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Retirement-Proofing: IPP Basics

 

Individual Pension Plans for Entrepreneurs

5 – 7 minute read

Published January 23, 2023

As an incorporated business owner, you have put significant time, resources, and effort into making your business successful. So how do you proceed with protecting and enhancing your retirement? It is easy to lose track of this end goal and put it off, or incorrectly believe that you have already exhausted all avenues of retirement savings.

The investment counsellors at Qube believe this planning needs to be front of mind. In a scenario where you save for retirement primarily through an RRSP, maxing out your contributions may still not be enough to maintain your quality of life as you transition into retirement.

Having realized this problem, the next hurdle is to decide on how else to invest for retirement. The options can seem endless but, for a business owner who is drawing a salary, one option in particular stands out: an Individual Pension Plan (IPP).

What is an IPP?

An IPP is a registered, defined-benefit pension plan usually set up exclusively for the business’s owners. Like an RRSP, it can let you build up retirement assets in a tax-sheltered account. But it also allows you to provide yourself with the largest possible pension that Canadian tax law allows.

Unlike an RRSP, tax deductible contributions are not limited to 18% of income. Instead, for individuals over age 40, IPPs can create annual contribution room that starts out higher than allowed with RRSPs. This contribution room continues to increase with age.

Ipp Vs Rrsp Contribution Room By Age. RRSP doesn't increase but IPP does.

This solves the problem of limited contribution room, bringing your retirement savings in line with your expected lifestyle post-retirement. An Individual Pension Plan can save you from being unable to enjoy your retirement the way you have always dreamed.

The Criteria

To set up an IPP and become a plan sponsor, your company must be incorporated. And to be an IPP plan member, you must:

  • be an employee or a shareholder of the sponsoring company, and

  • earn “T4 income” (salary that is reported on your annual T4 statement).

Beyond the above requirements, an IPP could be a good fit for you if:

  • you are 45 or older,

  • you have owned your business for 10 or more years, and

  • you have paid yourself a T4 salary for most if not all years you have been employed by your company.

Keep in mind, these are just preliminary checks. As we will discuss further in an upcoming white paper, “Changing Perspectives on IPPs,” there are a fair number of factors to account for if you want to maximize the benefits of this planning.

One caveat to IPPs is their effect on RRSPs. Unfortunately, you cannot have your cake and eat it too. Contributions to an IPP will create a pension adjustment that will decrease—and all but eliminate—new RRSP contribution room. You’ll also need to make a non-taxable transfer from your RRSP account for a portion of the past-service funding.

Tax Savings

Not only can an IPP give you more retirement income by way of increased contribution room, the contributions and any associated administrative costs are tax-deductible to your company. It follows that the higher the contribution amount, the higher are the corporate tax deductions.

In the first year of your plan, your business will typically be able to contribute a large, one-time, tax-deductible lump-sum contribution known as past-service funding. This contribution opportunity is like a pension buy-back. When the plan is set up, we’re able to look back to all prior years that the member was drawing T4 salary and make a catch-up payment. In truth, the past-service contribution opportunity is often the primary impetus for setting up an IPP as the amount available to contribute will often exceed $250,000.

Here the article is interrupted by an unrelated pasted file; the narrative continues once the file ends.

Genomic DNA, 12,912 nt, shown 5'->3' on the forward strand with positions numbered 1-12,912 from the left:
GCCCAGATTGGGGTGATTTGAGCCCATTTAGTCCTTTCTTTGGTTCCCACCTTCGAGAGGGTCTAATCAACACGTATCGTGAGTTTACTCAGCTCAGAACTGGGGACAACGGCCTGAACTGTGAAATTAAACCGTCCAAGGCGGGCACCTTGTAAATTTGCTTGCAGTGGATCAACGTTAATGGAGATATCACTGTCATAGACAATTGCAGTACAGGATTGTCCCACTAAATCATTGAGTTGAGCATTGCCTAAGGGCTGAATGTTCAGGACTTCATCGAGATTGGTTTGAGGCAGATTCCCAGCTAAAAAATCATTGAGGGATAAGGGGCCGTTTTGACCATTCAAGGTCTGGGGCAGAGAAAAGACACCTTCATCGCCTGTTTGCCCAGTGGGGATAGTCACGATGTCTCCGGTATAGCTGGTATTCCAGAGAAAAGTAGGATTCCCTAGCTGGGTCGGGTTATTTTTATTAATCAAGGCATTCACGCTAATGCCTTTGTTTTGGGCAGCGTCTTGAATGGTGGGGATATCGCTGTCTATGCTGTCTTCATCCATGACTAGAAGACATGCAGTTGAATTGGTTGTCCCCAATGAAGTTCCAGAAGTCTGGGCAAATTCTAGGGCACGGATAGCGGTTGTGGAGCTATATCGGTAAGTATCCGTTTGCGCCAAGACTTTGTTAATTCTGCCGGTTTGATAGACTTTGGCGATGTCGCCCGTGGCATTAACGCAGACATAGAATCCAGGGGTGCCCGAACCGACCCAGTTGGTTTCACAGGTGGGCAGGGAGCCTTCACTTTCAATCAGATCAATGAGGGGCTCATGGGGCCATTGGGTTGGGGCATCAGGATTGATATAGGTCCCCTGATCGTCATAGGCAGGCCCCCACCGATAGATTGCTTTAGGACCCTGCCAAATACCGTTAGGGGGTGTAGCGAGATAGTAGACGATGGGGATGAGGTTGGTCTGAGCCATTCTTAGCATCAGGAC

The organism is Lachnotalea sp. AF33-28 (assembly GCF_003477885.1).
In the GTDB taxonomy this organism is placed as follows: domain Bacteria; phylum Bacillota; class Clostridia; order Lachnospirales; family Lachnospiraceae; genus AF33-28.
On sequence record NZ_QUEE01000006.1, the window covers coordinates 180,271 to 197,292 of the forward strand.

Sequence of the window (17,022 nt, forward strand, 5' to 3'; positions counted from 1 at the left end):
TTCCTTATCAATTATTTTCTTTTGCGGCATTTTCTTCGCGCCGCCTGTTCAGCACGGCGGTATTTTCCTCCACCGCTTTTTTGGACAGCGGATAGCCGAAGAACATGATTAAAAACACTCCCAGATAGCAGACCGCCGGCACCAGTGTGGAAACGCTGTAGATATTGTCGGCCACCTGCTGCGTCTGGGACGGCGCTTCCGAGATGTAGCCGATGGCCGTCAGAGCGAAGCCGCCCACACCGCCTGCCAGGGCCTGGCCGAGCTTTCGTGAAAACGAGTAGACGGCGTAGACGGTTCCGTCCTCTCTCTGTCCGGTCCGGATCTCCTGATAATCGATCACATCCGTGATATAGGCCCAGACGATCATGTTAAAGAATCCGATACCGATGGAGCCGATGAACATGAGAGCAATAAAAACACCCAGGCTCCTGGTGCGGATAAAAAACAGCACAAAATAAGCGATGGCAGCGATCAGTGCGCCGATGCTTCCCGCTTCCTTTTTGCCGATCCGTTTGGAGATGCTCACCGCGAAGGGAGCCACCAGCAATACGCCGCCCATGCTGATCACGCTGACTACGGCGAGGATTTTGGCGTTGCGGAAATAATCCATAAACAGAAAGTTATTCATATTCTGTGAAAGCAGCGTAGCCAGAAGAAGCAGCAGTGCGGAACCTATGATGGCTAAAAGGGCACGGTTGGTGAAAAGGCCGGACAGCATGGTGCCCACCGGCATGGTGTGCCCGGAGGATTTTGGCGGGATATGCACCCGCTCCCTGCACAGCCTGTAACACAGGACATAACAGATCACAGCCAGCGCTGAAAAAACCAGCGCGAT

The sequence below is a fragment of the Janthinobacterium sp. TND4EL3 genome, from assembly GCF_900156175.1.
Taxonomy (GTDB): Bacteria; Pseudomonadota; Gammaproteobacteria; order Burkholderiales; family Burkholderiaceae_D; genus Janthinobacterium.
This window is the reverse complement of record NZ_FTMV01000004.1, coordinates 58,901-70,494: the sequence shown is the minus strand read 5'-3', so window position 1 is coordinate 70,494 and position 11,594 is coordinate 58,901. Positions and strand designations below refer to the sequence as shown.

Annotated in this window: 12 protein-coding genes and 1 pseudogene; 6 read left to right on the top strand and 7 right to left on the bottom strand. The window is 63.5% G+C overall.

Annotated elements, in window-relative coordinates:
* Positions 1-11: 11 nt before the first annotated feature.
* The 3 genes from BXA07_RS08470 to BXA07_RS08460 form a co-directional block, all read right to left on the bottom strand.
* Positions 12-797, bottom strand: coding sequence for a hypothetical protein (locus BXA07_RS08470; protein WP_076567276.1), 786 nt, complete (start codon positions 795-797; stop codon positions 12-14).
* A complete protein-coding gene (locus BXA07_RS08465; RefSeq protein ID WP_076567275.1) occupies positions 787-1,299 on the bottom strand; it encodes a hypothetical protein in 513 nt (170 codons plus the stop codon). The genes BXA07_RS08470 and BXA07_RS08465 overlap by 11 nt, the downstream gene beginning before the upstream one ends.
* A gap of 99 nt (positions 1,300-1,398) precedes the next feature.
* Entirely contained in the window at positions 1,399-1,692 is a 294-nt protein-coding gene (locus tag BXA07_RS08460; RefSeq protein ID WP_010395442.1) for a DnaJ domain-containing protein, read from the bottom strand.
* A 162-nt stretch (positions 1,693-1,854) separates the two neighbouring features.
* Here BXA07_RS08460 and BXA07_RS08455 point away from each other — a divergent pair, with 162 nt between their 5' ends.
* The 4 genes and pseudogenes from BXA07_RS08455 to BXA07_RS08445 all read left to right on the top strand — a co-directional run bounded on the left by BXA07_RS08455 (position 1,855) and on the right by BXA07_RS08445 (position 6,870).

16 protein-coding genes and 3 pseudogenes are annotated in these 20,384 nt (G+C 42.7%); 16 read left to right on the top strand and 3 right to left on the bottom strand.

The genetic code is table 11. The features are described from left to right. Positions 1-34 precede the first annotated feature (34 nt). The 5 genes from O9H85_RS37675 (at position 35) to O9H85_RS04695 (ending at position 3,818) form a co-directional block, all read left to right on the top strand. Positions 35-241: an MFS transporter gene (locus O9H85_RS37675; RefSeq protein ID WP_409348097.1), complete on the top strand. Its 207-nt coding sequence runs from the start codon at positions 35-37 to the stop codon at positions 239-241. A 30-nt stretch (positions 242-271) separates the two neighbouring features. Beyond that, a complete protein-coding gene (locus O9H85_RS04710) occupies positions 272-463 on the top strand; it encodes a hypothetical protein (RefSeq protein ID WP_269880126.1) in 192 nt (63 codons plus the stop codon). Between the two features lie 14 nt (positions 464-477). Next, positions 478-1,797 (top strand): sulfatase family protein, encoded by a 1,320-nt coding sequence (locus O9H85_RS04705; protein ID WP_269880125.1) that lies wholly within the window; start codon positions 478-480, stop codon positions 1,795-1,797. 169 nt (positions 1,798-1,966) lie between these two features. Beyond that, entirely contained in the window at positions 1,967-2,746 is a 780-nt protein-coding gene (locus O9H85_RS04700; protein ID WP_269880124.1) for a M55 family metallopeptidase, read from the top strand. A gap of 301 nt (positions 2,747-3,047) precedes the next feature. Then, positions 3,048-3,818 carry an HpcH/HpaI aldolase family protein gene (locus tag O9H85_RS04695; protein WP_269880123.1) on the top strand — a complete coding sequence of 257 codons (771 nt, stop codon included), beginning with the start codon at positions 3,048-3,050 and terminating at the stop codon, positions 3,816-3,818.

A couple discuss their pension while gesturing to an giant clipboard that concerns their taxes. There is money behind the clipboard.

For all subsequent years, annual contribution room in the IPP will exceed the RRSP maximum. The corporation will also be able to deduct interest on borrowed funds, actuarial fees, accounting fees, and investment management fees. This is drastically different from RRSPs and other tax-preferred investment accounts

An hourglass with sand running through it, indicating that time is running out to save for retirement via IPPs or RRSPs.

IPPs in Retirement

So at this point, you have contributed to your IPP for a good number of years. When you retire or leave your employer, you have several options. You can:

  • receive a monthly pension from the plan,
  • wind up the plan and transfer the commuted value of the plan to a Locked In Retirement Account (LIRA).

In terms of the timing for these events, the rules for IPPs are like those for RRSPs. You must pursue a wind-up of the plan or start receiving income from your IPP by the end of the year you turn 71. When you die, any remaining value goes to your surviving spouse or to your estate.

In Conclusion…

You do not want to be mistaken in thinking that your current retirement planning is sufficient to cover your post-retirement needs. No one wants their quality of life to dip just as they are preparing to finally kick up their feet.

IPPs are for an exclusive group whose way of life necessitates a re-examining of their retirement plan. And an IPP may very well be right for you, but arriving at that decision and the eventual setup will require a fair amount of expertise. We highly advise working with a wealth management firm like Qube that has a substantial depth of expertise with this planning. Send us an email, or call us at (780) 463-2688 to discuss how we can improve your retirement plan.

Again, keep an eye out for our upcoming white paper, which will provide a far more in-depth analysis on how IPPs work and, for that matter, work best.

DISCLAIMER

Qube Investment Management Inc. has authored the material presented above for the promotion of financial literacy and professional development. Qube makes no warranty for the accuracy, validity, or completeness of the above information. It is not intended to provide specific advice with respect to individual financial, investment, tax, legal or accounting matters.

 For advice specific to your situation, consult appropriate investment, legal or accounting professionals.

PLANNING FOR YOUR INVESTMENTS SHOULD NOT BE OVERWHELMING.

Book a quick chat with us to see if we can help you plan for your goals.